What is the definition of Orofaciodigital Syndrome Type 2?
Orofaciodigital syndrome type 2 (OFDS 2) is a genetic condition that affects the development of the mouth, face, hands, and feet. It belongs to a group of disorders called orofaciodigital syndromes (OFDS), which are characterized by mouth malformations, unique facial findings, and abnormalities of the fingers and/or toes. Other organs might be affected in OFDS, defining the specific types. OFDS type 2 is very similar to oral-facial-digital syndrome (OFDS) type 1. Signs and symptoms may include: cleft lip and/or palate, additional or fused fingers or toes (polydactyly or syndactyly), characteristic facial features, and congenital heart defects. Although it is highly suspected that OFDS 2 is genetic, the exact gene that causes the syndrome has not been identified. It is believed to be inherited in an autosomal recessive pattern. Although there is no specific treatment or cure for OFDS 2, there are ways to manage the symptoms. A team of doctors or specialists is often needed to figure out the treatment options for each person.
What are the alternative names for Orofaciodigital Syndrome Type 2?
- OFD syndrome 2
- Oral-facial-digital syndrome type 2
- Mohr syndrome
- Orofaciodigital syndrome II
- Oral facial digital syndrome 2
- Oral facial digital syndrome type 2
- OFDS 2
What are the causes for Orofaciodigital Syndrome Type 2?
OFDS 2 is suspected to be a genetic disorder, given reports of families in which it appears to be inherited in an autosomal recessive inheritance pattern. The causative gene is not known at this time.
What are the symptoms for Orofaciodigital Syndrome Type 2?
Although the signs and symptoms that occur in people with OFDS 2 may vary, the following findings may be present:
Other possible findings include:
- Facial findings including nodules (bumps) of the tongue, a split in the lip and/or palate (cleft lip and/or palate), a thickened frenulum (cord of tissue) under the tongue or between the lip and gum, and an unusually wide nasal bridge resulting in widely spaced eyes (dystopia canthorum)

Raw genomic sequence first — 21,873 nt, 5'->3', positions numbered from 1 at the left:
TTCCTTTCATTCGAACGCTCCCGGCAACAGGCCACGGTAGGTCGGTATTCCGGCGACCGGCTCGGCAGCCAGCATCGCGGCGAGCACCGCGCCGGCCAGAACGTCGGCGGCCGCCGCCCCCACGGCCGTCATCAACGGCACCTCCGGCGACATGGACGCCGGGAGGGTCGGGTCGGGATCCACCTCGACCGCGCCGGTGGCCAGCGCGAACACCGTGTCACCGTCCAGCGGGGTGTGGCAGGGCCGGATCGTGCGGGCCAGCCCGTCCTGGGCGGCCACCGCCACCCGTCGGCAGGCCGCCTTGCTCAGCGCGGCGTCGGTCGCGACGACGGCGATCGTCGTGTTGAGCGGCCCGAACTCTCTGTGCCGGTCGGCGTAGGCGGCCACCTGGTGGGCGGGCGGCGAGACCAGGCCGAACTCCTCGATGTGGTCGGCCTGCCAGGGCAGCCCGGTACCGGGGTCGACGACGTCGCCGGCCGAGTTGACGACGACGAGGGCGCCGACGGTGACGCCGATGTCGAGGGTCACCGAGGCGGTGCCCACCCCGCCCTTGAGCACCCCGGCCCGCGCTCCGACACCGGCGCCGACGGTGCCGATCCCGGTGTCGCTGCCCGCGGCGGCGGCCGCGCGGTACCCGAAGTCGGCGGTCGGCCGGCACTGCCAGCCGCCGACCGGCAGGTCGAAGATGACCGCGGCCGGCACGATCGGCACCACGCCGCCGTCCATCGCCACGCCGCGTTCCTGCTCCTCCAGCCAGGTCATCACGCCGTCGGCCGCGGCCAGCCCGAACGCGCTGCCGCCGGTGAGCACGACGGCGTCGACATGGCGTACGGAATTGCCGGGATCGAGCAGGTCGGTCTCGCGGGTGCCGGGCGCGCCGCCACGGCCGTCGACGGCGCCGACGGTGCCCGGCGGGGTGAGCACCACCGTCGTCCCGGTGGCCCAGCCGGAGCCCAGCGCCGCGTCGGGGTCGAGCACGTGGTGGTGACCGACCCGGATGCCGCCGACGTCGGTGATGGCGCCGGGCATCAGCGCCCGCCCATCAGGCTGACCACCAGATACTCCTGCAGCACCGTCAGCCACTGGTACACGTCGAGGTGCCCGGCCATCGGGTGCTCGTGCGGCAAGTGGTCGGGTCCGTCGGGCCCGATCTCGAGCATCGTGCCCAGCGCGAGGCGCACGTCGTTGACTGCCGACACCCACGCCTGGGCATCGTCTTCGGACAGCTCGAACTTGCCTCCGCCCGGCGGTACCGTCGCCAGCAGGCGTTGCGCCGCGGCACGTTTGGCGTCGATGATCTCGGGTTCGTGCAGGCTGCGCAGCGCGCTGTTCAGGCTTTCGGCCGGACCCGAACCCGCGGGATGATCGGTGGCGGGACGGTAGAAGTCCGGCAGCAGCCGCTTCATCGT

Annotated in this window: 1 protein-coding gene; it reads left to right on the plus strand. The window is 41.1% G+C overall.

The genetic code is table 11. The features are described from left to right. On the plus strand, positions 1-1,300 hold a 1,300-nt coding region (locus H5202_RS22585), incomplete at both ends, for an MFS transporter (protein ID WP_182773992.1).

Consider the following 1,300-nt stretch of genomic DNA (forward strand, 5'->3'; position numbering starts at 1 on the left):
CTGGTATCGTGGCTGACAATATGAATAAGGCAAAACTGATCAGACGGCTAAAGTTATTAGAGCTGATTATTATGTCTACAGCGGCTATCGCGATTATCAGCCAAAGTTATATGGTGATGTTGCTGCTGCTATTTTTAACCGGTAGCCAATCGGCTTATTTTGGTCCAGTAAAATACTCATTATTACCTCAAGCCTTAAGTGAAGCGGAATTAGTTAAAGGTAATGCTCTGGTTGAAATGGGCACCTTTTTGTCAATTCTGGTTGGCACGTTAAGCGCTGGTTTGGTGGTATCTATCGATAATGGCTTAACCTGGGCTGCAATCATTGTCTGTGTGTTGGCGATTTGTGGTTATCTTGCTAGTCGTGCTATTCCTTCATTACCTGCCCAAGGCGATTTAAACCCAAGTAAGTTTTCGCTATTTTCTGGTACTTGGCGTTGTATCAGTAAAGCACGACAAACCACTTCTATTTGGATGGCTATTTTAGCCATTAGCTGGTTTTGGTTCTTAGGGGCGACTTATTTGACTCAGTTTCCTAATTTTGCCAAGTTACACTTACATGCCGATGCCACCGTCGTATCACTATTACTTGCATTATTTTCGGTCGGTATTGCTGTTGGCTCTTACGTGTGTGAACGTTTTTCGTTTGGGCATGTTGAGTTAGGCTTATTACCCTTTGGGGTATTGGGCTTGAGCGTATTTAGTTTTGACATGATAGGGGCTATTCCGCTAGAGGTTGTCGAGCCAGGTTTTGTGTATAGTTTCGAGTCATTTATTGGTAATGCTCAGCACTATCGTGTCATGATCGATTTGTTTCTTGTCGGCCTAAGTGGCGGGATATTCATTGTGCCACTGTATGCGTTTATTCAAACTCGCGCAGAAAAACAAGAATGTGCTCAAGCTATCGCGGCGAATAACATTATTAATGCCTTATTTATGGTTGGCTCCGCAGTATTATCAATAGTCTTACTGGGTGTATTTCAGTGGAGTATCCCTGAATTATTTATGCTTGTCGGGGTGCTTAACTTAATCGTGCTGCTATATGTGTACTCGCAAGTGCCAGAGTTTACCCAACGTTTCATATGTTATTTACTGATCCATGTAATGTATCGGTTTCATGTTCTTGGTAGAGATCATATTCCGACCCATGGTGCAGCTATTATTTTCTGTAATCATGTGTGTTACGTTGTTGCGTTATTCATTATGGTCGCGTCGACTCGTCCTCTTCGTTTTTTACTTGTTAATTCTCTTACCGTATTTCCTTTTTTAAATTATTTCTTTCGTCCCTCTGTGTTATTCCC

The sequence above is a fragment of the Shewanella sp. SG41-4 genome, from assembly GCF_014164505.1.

- Finger and toe findings including narrow, short fingers and toes (clinobrachydactyly), syndactyly (fused fingers and toes), presence of more than five fingers on hands and/or five toes on feet (polydactyly), and a Y-shaped central metacarpal (bone that connects the fingers to the hands)
conductive hearing loss, central nervous system impairments (
hydrocephaly), intellectual disabilities, increased susceptibility to respiratory (lung) infections, and heart defects (
atrioventricular canal [endocardial cushion] defects).
What are the current treatments for Orofaciodigital Syndrome Type 2?
Although there is no one treatment for OFDS 2, there may be ways for a team of specialists to manage the signs and symptoms present in each individual. For example, reconstructive surgery might be performed to correct oral, facial, and/or finger and toe abnormalities.
What is the outlook (prognosis) for Orofaciodigital Syndrome Type 2?
The signs and symptoms associated with OFDS 2 may vary from person to person, even within the same family. Therefore, the challenges faced by one person with the syndrome may be completely different than someone else with OFDS 2. Given the variability of the disorder, it may be useful to speak with the patient's health care provider in order to have a better understanding of the different complications that might arise based on the signs and symptoms present in that patient.
Is Orofaciodigital Syndrome Type 2 an inherited disorder?
OFDS 2 is inherited in an autosomal recessive manner. This means that to be affected, a person must have a mutation in both copies of the responsible gene in each cell. Affected people inherit one mutated copy of the gene from each parent, who is referred to as a carrier. Carriers of an autosomal recessive condition typically do not have any signs or symptoms (they are unaffected). When 2 carriers of an autosomal recessive condition have children, each child has a:
- 25% (1 in 4) chance to be affected
- 50% (1 in 2) chance to be an unaffected carrier like each parent
- 25% (1 in 4) chance to not be affected and not be a carrier